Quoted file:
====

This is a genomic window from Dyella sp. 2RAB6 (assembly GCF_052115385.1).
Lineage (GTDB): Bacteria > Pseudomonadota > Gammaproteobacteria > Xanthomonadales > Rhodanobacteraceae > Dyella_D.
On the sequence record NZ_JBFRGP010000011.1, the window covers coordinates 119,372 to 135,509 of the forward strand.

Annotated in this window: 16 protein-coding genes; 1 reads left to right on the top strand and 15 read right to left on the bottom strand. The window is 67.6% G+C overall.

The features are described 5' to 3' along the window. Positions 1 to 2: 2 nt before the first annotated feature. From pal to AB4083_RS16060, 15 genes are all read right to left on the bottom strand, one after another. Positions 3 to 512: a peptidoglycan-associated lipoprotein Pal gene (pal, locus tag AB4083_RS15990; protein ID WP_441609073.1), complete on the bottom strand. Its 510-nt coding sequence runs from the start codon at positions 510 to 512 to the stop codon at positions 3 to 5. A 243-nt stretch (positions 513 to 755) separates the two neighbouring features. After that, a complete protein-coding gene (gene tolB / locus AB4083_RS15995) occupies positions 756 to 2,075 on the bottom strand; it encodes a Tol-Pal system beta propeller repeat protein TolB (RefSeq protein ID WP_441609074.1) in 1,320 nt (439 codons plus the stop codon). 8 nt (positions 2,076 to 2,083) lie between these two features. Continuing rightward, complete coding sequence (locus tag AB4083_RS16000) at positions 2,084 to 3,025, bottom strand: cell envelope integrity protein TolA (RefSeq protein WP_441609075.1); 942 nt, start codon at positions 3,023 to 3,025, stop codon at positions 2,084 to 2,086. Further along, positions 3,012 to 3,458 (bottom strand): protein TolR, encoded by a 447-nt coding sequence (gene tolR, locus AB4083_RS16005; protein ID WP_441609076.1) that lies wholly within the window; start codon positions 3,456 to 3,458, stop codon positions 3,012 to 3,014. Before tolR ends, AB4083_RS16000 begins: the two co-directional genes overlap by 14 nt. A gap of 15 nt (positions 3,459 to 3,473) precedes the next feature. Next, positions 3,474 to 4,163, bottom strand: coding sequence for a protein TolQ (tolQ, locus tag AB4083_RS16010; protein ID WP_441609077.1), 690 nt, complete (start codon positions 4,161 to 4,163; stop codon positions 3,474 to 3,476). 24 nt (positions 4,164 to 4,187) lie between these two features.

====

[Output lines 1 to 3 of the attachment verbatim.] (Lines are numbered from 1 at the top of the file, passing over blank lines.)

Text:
This is a genomic window from Dyella sp. 2RAB6 (assembly GCF_052115385.1).
Lineage (GTDB): Bacteria > Pseudomonadota > Gammaproteobacteria > Xanthomonadales > Rhodanobacteraceae > Dyella_D.
On the sequence record NZ_JBFRGP010000011.1, the window covers coordinates 119,372 to 135,509 of the forward strand.